This past New York Fashion Week was the most trusted name in snooze. I skipped most of the shows I was invited to, opting to sit in a very warm restaurant next to my apartment and read detective novels while everyone at Lincoln Center and Milk Studios got mad about street style photography.
It’s been a long while since the “fashion show outside the tents” said much that was interesting about the way women get dressed (though it certainly tells you a lot about how women get dressed for fashion shows). But if one is hoping to be truly delighted, he or she is far better served by studying the attendees of art parties, women who work in Chelsea or Lower East Side galleries, and Impressionist catalogers at Christie’s or Sotheby’s—you know, art chicks—who frequent the art fairs and associated events that fill the spring season.
Examining a woman outside a fashion show is an exercise in recognizing brands and designers. Examining the art chicks is an exercise in figuring out how aesthetically sophisticated women put clothing together.
Take the recent Armory Week. At the MoMA’s swoony-cool opening fete earlier this month, there was nary a guest in the J.W. Anderson frock, Celine bag, and Nicholas Kirkwood heels that comprise the street style uniform. Instead, there was a young woman with long, streaky blonde hair all pushed to the side like a Hokusai wave (babe hair, let’s call it), wearing a black and cream sweatshirt that was so droopy it almost oozed. She wore it with cream floral jacquard pants that hit abruptly an inch above the ankle, and little black sneakers. Another woman was in a nubby, coffee soot-colored jumpsuit (long-sleeved, straight-legged); the fabric was wrapped in a wide band at the natural waist, like a kimono circumscribed on a pencil silhouette, and she had on very sharp, very simple black heels.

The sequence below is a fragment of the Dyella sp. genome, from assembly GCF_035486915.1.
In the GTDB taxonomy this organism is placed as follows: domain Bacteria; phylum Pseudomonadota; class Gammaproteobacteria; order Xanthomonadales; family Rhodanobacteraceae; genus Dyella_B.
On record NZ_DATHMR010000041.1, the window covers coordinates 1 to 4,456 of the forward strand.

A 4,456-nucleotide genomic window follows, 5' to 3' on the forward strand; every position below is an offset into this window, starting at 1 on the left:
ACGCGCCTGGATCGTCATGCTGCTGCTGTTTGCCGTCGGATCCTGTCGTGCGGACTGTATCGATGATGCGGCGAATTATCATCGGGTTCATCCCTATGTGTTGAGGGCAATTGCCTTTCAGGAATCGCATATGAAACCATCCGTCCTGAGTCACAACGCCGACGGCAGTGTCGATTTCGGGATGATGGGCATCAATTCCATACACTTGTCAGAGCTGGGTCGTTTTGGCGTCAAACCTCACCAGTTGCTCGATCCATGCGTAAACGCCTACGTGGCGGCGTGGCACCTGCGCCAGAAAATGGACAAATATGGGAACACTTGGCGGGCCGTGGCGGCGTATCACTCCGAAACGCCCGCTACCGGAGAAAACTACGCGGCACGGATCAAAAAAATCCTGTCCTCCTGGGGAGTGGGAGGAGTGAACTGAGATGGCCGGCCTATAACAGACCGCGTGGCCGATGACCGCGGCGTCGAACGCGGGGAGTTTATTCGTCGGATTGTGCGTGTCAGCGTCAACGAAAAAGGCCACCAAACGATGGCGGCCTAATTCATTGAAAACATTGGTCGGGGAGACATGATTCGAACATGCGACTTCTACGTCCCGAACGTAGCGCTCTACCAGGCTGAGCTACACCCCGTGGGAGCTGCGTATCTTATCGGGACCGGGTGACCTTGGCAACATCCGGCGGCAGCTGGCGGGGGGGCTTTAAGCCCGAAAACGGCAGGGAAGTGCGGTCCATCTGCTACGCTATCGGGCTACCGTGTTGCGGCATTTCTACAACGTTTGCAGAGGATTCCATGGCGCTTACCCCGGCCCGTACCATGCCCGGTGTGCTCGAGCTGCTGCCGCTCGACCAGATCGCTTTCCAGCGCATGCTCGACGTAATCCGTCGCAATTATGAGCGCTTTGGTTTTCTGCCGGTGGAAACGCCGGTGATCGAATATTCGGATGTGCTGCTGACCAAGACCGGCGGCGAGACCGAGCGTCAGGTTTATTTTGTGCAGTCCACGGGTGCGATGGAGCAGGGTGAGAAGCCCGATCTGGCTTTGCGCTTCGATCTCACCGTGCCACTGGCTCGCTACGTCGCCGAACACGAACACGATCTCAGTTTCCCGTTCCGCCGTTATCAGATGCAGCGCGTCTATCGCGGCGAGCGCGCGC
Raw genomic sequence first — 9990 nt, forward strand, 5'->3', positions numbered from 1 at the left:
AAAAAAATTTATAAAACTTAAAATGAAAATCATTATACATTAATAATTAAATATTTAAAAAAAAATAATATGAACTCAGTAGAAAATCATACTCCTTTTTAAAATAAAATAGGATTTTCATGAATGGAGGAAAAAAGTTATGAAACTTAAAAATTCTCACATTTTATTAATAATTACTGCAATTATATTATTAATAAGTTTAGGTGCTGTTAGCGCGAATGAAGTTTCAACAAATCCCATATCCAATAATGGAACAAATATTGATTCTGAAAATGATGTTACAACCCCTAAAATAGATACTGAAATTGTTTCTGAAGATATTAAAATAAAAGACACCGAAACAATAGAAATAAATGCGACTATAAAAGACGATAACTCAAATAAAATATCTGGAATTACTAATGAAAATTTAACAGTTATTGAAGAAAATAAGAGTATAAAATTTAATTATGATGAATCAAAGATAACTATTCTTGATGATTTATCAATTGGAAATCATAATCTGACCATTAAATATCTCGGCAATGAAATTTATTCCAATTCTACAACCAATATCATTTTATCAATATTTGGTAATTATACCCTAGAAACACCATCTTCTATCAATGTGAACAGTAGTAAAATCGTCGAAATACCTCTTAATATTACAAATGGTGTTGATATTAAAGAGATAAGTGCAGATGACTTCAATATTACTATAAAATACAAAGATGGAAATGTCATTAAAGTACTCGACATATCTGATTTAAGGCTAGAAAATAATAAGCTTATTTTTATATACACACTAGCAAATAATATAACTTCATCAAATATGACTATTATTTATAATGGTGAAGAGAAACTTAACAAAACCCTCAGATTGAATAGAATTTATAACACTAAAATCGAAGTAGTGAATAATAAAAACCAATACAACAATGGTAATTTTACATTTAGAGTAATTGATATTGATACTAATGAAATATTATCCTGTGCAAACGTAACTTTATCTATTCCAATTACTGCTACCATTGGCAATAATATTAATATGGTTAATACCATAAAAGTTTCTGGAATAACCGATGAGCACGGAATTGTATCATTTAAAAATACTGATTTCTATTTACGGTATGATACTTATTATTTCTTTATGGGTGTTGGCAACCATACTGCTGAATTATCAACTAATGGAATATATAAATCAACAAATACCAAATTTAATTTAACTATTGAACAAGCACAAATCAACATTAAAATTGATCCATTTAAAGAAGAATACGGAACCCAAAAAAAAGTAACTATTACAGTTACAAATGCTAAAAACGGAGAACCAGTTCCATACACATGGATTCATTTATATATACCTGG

Even Solange was wearing an arty black sweater with a cloudy white puff and silk white skirt with pastel scribbles by Vika Gazinskaya, a street style star and designer whose clothing is thankfully beginning to permeate the American fashion consciousness. Solange looked like a tennis pro from The Jetsons.
Meanwhile, a visit to the Armory had me wondering why the street style photographers who lament the Menkes-deemed circus hadn’t camped out here. (Bill Cunningham spent his Wednesday there—but, of course.) There was an army of women in printed sheaths and sculptural jackets with I’m-a-big-girl glasses resting almost on the tip of the nose. There was an Elvisette in a suit of Malevich-white cigarette pants and a sleeveless top whose peplum blossomed out almost comically, with white Manolo Blahniks—the pair you buy to come out or get married in.
Another wore a sleeveless taupe smock under a pseudo-collar of knitted stained glass-colored fabric that exploded into loose, elbow-length threads at the shoulders. She had witty Selima Optique-style glasses nesting in a mane of mermaid hair. The understated crowd was just as cool: a uniform of jeans, Kirkwood’s Picasso loafers, a grey knit, and a fur coat with wide, teddy bear tuxedo lapels.
What’s interesting is not whom they’re wearing, of course, but how they’re wearing it. It looked like the girl in the jacquard pants had used scissors to jaggedly hem them herself. The woman in the jumpsuit just let her shoes be shoes, not “little sculptures,” which is what constitutes thoughtful commentary for people who think liking clothing means you have to talk about your clothing all the time. The taupe smock woman had made a very folksy accessory look cosmopolitan.
Of course, we’d be kidding ourselves if we said these women, unlike their peacocking fashion industry second-cousins, were getting dressed just for themselves. It’s impossible to get dressed “for yourself,” unless you’re locked alone in a big closet (or an art gallery). Nor are they getting dressed for “other women,” as fashion-heads often claim in self-defense. For these women, the act of getting dressed is not a means to get dressed again later, which is the point of dressing for fashion week. They’re looking the part of the aesthete, so they can move along and convince you to buy a $35,000 painting.
For the ultimate in street style artspiration (ew I can’t believe I said that, but whatever, the whole world is terrible anyways), visit Babes at the Museum, which I can’t recommend enough. It’s filled with women who are pretty and smart–take that, cheerleader coach moms!”